Opinion | A rising China has unfortunately to practice self-restraint when it comes to chip technology
By Augustus K. Yeung
In the era of the internet, the proliferation of messages and fake news has made business deals difficult. I am referring to Chinese netizens who enjoy gossiping, or "sharing" of views on any controversy that matters to them.
But in a world that has been manipulated by media platforms such Sky News Australia, or Fox in the U.S., whatever the Chinese said 'freely' can be distorted beyond social recognition just to fit their purpose of smearing China, and foil business deals of Chinese firms overseas.
This has become a phenomenon in the U.S. where politicians with vicious intents expect to gain political mileage.
In the West, freedom of expression is highly valued, but in China freedom of speech comes with a price tag; the speakers enjoy gossips freely while the business firms pay a hell of a heavy price.
The following outrage illustrates a case in point.
In the Name of NS Concerns, Britain Blocks Chinese Buyout of Microchip Plant
Britain has ordered China's Wingtech Technology to undo its acquisition of the UK's biggest microchip factory more than a year after the deal closed, citing national security concerns (NSC), according to Bloomberg.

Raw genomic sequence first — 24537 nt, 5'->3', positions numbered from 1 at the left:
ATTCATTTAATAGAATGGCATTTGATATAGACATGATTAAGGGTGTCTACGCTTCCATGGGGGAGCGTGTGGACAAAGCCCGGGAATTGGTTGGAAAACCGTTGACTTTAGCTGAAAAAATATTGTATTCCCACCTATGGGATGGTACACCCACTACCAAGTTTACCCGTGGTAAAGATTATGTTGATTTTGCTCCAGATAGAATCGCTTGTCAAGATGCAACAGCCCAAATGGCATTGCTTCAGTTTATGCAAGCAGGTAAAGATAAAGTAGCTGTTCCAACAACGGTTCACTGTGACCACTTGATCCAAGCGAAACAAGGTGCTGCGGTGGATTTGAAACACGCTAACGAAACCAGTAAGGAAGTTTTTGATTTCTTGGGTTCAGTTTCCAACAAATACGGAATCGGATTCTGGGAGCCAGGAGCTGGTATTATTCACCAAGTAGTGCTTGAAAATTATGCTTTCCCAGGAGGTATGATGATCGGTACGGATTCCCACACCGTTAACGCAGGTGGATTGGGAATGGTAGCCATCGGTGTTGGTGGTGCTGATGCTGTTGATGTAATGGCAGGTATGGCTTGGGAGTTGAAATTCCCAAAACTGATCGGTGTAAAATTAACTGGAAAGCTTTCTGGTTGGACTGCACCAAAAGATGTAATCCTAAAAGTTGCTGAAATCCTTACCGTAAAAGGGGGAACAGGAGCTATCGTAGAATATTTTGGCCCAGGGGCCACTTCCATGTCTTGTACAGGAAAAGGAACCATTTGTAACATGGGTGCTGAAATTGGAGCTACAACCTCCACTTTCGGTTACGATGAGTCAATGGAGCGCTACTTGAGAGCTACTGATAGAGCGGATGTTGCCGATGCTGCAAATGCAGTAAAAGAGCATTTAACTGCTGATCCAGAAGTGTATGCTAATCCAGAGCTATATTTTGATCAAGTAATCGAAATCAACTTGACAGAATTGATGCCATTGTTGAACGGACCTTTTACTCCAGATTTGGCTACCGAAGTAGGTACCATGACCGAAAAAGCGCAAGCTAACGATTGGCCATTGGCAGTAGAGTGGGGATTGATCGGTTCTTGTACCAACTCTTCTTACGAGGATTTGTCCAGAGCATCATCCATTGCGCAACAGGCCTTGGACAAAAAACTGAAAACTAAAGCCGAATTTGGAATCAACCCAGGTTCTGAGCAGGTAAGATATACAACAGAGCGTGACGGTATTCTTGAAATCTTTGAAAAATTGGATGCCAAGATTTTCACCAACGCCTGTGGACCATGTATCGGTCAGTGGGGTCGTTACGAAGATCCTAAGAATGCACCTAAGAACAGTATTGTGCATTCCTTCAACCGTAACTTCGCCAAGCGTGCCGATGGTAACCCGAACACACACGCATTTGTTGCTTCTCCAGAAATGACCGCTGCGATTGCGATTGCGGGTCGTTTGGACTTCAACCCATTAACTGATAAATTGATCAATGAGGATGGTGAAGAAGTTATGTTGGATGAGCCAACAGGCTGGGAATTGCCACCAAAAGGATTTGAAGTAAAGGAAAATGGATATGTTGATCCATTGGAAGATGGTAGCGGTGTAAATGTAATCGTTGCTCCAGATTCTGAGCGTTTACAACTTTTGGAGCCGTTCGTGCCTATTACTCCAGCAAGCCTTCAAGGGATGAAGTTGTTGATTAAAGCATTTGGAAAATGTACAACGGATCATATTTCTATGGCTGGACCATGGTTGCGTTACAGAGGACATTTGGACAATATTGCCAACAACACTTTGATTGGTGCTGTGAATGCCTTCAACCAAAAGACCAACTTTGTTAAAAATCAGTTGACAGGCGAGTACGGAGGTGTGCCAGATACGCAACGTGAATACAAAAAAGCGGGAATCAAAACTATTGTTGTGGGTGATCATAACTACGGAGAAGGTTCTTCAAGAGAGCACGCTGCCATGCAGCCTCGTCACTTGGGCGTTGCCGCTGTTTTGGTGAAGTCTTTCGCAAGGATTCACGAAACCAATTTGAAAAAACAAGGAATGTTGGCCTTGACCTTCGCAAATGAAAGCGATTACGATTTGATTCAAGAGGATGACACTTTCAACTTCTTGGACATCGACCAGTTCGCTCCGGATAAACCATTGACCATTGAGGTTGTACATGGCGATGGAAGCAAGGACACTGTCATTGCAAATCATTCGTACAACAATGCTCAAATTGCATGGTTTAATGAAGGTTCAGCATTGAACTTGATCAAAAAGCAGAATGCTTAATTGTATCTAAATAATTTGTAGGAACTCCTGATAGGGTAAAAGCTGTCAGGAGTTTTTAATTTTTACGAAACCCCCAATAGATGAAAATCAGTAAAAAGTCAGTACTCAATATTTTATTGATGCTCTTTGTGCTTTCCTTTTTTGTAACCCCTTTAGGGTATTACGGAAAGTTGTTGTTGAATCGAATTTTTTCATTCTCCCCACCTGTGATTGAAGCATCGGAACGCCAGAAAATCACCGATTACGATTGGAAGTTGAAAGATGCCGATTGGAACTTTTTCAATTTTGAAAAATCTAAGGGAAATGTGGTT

Wingtech's Dutch subsidiary Nexperia Holding will be forced to sell 86 per cent of Newport Wafer Fab it bought in July 2021 in a deal worth about 63 million English pound (HK$584 million), a person familiar with the matter said at the time. It held a small stake before that date.
Britain's Business Secretary Grant Shapps saw a 'risk' to national security from "a potential reintroduction of compound semiconductor activities" at the site, referring to advanced chips used in applications such as electric vehicles, "and the potential for those activities to undermine UK capabilities", according to the order published late on Wednesday.
The site's importance to the so-called cluster of related business and research in south Wales was also a factor, the statement said.
Decision Shows Increasing Hostility to Chinese Investment in Britain After…